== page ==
Captured A6M Zero fighter 'Akutan Zero' flying over San Diego, California, United States, Sep 1942

Caption   Captured A6M Zero fighter 'Akutan Zero' flying over San Diego, California, United States, Sep 1942 ww2dbase
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A6M Zero   Main article  Photos  
Added By C. Peter Chen
Added Date 1 Feb 2009

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Visitor Submitted Comments

1. Commenter identity confirmed David Stubblebine says:
1 Feb 2009 02:20:06 PM

Painted in standard US Navy colors of the day, but it doesn't matter - it still looks Japanese to me.
2. Commenter identity confirmed Bill says:
12 Feb 2009 05:48:17 PM

made in japan! the very name made anything that was built in japan seam inferior. the zero was a well built machine, designed for what the japanese imperial navy need it for, and flown by the best trained airman of the day, but like any machine the zero had its day, until a captured zero was put through testing and all its secrets came out, and u.s. pilots could beat the zero. it all comes down to never underestimate your enemy yesterday, today and tomorrow!
3. Commenter identity confirmed Bill says:
12 Feb 2009 06:05:39 PM

japanese naval pilots were the best trained in the world at that time, and only the very very best were accepted. when japan needed more pilots the very best and the best were not there they were weeded out of flight training. as the war continued well trained replacements were not there to fill the loss of experienced fliers. japan could never catch up.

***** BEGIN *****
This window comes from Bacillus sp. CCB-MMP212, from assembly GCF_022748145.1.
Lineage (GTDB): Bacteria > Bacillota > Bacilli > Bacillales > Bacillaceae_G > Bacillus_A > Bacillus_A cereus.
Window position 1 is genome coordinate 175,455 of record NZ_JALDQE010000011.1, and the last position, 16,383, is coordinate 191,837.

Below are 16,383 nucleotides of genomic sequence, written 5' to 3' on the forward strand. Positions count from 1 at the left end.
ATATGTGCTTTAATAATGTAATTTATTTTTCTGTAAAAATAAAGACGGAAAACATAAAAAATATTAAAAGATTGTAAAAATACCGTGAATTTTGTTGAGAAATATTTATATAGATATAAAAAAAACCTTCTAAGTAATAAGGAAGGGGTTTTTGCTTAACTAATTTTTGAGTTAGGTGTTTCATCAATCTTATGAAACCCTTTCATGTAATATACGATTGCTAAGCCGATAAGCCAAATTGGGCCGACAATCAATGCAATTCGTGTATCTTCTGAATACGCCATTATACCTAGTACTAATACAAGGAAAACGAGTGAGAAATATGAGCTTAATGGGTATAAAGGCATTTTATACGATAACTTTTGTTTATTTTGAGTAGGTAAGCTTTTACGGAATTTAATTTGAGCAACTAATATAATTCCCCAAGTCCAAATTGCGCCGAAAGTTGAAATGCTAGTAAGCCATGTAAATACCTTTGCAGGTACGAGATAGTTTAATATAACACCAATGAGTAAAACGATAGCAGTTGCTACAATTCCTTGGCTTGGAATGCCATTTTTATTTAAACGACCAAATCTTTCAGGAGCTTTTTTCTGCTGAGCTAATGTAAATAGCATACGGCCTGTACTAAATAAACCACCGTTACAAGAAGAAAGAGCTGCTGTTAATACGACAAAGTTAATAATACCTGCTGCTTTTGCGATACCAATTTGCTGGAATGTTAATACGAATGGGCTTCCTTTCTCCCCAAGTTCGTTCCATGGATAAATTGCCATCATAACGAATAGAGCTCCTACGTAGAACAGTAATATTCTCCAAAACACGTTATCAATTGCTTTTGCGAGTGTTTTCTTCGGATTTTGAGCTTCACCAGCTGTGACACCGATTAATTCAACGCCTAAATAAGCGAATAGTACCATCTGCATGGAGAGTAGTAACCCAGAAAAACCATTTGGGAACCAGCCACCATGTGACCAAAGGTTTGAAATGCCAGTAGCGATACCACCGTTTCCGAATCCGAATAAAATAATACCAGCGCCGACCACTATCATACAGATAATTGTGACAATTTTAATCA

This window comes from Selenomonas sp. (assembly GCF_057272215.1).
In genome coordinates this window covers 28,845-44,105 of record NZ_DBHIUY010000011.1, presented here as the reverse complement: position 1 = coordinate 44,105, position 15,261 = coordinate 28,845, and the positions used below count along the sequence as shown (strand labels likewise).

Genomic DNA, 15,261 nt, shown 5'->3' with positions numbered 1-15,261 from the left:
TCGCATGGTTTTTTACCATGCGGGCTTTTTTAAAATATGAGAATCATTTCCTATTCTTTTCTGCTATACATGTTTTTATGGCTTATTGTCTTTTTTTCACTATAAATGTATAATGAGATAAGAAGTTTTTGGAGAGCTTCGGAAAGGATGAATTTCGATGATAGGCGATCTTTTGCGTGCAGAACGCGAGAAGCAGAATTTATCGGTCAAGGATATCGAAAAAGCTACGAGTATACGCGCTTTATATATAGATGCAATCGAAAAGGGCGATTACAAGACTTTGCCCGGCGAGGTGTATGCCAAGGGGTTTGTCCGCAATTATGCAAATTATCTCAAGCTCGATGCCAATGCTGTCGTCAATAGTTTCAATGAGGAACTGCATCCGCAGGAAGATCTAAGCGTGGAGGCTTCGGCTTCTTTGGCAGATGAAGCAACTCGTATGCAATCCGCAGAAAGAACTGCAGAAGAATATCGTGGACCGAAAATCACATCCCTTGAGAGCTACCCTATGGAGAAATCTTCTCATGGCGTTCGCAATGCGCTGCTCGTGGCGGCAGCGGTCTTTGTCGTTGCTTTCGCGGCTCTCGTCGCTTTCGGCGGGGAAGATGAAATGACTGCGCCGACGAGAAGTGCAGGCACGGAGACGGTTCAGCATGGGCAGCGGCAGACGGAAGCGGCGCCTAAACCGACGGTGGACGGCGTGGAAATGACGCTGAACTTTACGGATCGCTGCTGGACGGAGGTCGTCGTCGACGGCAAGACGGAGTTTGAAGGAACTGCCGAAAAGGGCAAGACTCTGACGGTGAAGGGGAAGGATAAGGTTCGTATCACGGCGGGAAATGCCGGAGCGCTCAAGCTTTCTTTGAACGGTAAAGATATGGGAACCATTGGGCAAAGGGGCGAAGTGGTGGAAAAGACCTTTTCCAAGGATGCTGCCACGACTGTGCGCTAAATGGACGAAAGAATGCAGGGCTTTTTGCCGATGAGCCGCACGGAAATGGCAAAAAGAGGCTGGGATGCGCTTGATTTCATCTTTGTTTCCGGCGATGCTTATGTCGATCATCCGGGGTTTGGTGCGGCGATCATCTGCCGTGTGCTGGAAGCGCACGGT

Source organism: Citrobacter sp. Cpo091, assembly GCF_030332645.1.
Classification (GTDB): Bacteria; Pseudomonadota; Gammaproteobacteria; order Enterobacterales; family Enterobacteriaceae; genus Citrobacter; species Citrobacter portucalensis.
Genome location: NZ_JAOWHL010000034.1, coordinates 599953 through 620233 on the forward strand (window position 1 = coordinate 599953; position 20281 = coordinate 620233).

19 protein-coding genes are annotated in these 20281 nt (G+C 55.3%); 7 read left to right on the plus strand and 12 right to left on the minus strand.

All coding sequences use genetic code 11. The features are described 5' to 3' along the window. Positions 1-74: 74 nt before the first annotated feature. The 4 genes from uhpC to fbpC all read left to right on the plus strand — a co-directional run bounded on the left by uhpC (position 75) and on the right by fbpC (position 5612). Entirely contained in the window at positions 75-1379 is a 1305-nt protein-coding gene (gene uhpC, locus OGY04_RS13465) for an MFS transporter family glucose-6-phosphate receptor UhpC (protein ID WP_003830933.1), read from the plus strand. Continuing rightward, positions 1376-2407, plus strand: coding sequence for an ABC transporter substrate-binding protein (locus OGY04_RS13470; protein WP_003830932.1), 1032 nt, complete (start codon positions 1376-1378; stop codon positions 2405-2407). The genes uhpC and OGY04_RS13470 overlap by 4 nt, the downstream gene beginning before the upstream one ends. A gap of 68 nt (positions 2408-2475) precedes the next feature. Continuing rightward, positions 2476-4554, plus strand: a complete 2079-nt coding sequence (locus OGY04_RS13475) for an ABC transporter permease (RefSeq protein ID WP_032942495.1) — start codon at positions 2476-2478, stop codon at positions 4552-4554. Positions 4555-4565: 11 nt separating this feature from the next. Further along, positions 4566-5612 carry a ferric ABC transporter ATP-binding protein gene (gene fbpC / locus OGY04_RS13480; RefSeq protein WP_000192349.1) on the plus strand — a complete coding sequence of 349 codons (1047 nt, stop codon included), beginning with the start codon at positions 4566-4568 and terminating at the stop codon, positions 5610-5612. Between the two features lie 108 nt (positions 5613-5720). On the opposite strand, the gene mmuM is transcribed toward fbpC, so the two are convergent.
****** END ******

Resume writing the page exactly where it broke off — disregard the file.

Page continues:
4. Commenter identity confirmed Bill says:
12 Feb 2009 06:34:08 PM

about the photo of the zero in u.s. navy markings. the pilot was lt. comdr. eddie sanders, who retired as a rear admiral. it was the same zero, that was found on akutan island 25 miles east of dutch harbor. the japanese pilot's name was tadayoshi koga his aircraft carrier was the ryujo.
5. Anonymous says:
13 Feb 2009 09:16:56 AM

the captured zero's came to an end. in feb. 1945. the zero was taxiing at the san diego naval station preparing for training flight, when a curtiss helldiver notorious for poor forward visibility overran the zero the helldivers propeller chopped the zero into pieces from tail to cockpit. the pilot survived, but the zero was beyond salvage. had the zero survived ww2 it would have been great to see this aircraft today, at the national air and space museum.
6. Scotty. says:
3 Apr 2011 08:57:01 AM

I have a piece of this plane where it was repaired. It was from my Grandma who was working there in 1940's. Piece says May,28,1942.
7. Commenter identity confirmed Bill says:
3 Nov 2015 03:47:32 PM


Zero s/n 4593 flown by Lt.Cdr. Eddie R. Sanders
The zero was rebuilt and tested at San Diego, Ca.
Naval Air Station 1942. Sanders retired from the US Navy a Rear Admiral. The zero came as a surprise to US and Allied forces at the start of the Pacific war...
What's that saying, never underestimated your enemy...

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